In August 2009 — when Citibank began to ask questions in order to verify the existence of the purported collateral that Nemazee had pledged for the Citibank loan, and after Special Agents of the FBI had interviewed Nemazee about the Citibank loan — Nemazee drew down on a line of credit that he had fraudulently obtained from HSBC earlier in 2009 and used those funds to pay Citibank the $74.9 million that he owed. Nemazee was able to continue the fraud for longer than a decade by, among other things, making partial repayments on his borrowings from BofA with proceeds of his fraud on Citibank and making partial repayments on his borrowings from Citibank with proceeds of his fraud on BofA.
Nemazee used the proceeds of his fraudulent schemes to, among other things: purchase an apartment and land in Italy; make monthly maintenance payments on a Park Avenue apartment; pay for the upkeep of a 12-acre property in Katonah, New York; purchase partial interests in a private plane and a luxury yacht; make personal donations to the election campaigns of federal, state, and local candidates, political action committees, and charities; and make various other investments. Nemazee also used his political donations to enhance his reputation and standing in political circles. In 2009, Nemazee unsuccessfully attempted to capitalize on that standing by seeking nomination to a Cabinet-level position, all the while engaged in the fraud for which he was sentenced. Nemazee had previously been nominated as United States Ambassador to Argentina in 1999, but his nomination was withdrawn.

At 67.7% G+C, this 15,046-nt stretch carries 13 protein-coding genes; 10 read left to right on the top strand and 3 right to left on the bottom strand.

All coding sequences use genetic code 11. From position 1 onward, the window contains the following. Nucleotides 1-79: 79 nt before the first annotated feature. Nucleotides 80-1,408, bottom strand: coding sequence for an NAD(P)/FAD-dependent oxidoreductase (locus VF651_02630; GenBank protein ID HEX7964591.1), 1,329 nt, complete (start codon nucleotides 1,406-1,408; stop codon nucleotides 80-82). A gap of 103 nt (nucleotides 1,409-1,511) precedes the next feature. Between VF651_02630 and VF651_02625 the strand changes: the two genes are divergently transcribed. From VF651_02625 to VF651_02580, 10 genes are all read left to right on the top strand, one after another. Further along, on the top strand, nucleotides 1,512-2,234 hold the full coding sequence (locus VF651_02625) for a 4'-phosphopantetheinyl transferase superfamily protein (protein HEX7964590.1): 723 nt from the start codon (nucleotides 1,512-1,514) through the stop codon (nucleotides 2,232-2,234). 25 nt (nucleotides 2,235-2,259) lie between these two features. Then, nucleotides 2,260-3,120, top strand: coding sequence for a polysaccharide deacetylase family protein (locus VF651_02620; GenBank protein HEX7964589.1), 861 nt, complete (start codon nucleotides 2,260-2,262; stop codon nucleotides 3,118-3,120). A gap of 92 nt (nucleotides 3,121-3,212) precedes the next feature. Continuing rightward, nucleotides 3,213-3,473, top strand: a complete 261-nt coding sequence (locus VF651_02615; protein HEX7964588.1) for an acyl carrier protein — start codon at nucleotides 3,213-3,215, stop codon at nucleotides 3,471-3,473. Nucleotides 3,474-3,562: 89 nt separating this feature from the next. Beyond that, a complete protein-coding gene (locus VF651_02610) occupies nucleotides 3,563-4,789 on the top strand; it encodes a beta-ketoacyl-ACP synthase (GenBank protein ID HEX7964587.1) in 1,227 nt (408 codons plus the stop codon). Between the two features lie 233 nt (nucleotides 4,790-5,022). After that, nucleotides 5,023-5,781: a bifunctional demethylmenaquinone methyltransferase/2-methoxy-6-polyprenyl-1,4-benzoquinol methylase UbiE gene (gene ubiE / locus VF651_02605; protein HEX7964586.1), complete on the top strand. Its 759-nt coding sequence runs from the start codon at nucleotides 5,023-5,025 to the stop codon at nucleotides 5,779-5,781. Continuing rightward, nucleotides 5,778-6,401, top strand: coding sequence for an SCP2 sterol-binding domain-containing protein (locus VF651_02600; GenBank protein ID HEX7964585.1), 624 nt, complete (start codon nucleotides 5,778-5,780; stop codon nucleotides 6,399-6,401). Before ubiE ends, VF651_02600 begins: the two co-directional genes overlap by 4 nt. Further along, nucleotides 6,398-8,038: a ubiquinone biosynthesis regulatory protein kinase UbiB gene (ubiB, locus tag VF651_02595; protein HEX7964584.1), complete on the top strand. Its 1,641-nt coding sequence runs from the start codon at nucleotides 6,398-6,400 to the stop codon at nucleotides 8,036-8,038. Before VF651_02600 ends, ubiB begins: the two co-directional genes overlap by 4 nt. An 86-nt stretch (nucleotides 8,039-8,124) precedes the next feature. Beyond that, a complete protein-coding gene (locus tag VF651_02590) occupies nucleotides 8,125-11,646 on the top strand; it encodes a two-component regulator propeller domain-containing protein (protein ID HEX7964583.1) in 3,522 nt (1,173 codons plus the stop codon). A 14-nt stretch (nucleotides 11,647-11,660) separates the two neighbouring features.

As part of the sentence, Judge Stein also ordered Nemazee to forfeit various real properties, corporate entities, hedge funds, securities accounts, and bank accounts, including Puglia, Italy; the luxury yacht and private plane; various Manhattan apartments, including the one located on Park Avenue; the Katonah, New York estate; and various privately- and publicly-held companies.
In sentencing Nemazee, Judge Stein described his fraud as “breathtaking in its brazenness and its scope.” Nemazee was ordered to surrender on August 27, 2010.
Nemazee‘s brother-in-law, Shahin Kashanchi, 47, Telluride, Colorado, is separately charged in an Indictment with aiding and abetting Nemazee‘s bank fraud by manufacturing the fake account statements and other documents that Nemazee used to defraud BofA, Citibank, and HSBC. Kashanchi‘s case is pending in Manhattan federal court. The charge and allegations contained in the Indictment charging Kashanchi are merely accusations, and Kashanchi is presumed innocent unless and until proven guilty.